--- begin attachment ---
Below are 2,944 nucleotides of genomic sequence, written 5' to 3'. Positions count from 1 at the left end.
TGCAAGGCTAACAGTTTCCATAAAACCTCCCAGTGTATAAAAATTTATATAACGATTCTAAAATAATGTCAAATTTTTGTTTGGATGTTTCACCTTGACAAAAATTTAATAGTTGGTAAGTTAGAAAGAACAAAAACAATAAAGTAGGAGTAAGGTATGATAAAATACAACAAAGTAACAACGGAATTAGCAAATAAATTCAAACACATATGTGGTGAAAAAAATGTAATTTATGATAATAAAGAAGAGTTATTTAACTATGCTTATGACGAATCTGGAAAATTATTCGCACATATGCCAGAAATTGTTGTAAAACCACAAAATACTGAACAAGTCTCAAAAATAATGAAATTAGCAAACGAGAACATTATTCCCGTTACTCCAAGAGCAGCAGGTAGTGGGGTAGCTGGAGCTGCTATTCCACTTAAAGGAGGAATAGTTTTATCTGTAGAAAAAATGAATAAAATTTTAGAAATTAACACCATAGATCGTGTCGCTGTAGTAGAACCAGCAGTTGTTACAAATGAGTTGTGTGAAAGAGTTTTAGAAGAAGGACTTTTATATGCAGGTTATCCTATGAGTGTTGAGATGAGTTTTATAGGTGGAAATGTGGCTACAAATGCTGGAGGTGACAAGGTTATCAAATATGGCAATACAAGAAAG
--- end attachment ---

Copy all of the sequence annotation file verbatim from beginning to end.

Below are 2,944 nucleotides of genomic sequence, written 5' to 3'. Positions count from 1 at the left end.
TGCAAGGCTAACAGTTTCCATAAAACCTCCCAGTGTATAAAAATTTATATAACGATTCTAAAATAATGTCAAATTTTTGTTTGGATGTTTCACCTTGACAAAAATTTAATAGTTGGTAAGTTAGAAAGAACAAAAACAATAAAGTAGGAGTAAGGTATGATAAAATACAACAAAGTAACAACGGAATTAGCAAATAAATTCAAACACATATGTGGTGAAAAAAATGTAATTTATGATAATAAAGAAGAGTTATTTAACTATGCTTATGACGAATCTGGAAAATTATTCGCACATATGCCAGAAATTGTTGTAAAACCACAAAATACTGAACAAGTCTCAAAAATAATGAAATTAGCAAACGAGAACATTATTCCCGTTACTCCAAGAGCAGCAGGTAGTGGGGTAGCTGGAGCTGCTATTCCACTTAAAGGAGGAATAGTTTTATCTGTAGAAAAAATGAATAAAATTTTAGAAATTAACACCATAGATCGTGTCGCTGTAGTAGAACCAGCAGTTGTTACAAATGAGTTGTGTGAAAGAGTTTTAGAAGAAGGACTTTTATATGCAGGTTATCCTATGAGTGTTGAGATGAGTTTTATAGGTGGAAATGTGGCTACAAATGCTGGAGGTGACAAGGTTATCAAATATGGCAATACAAGAAAG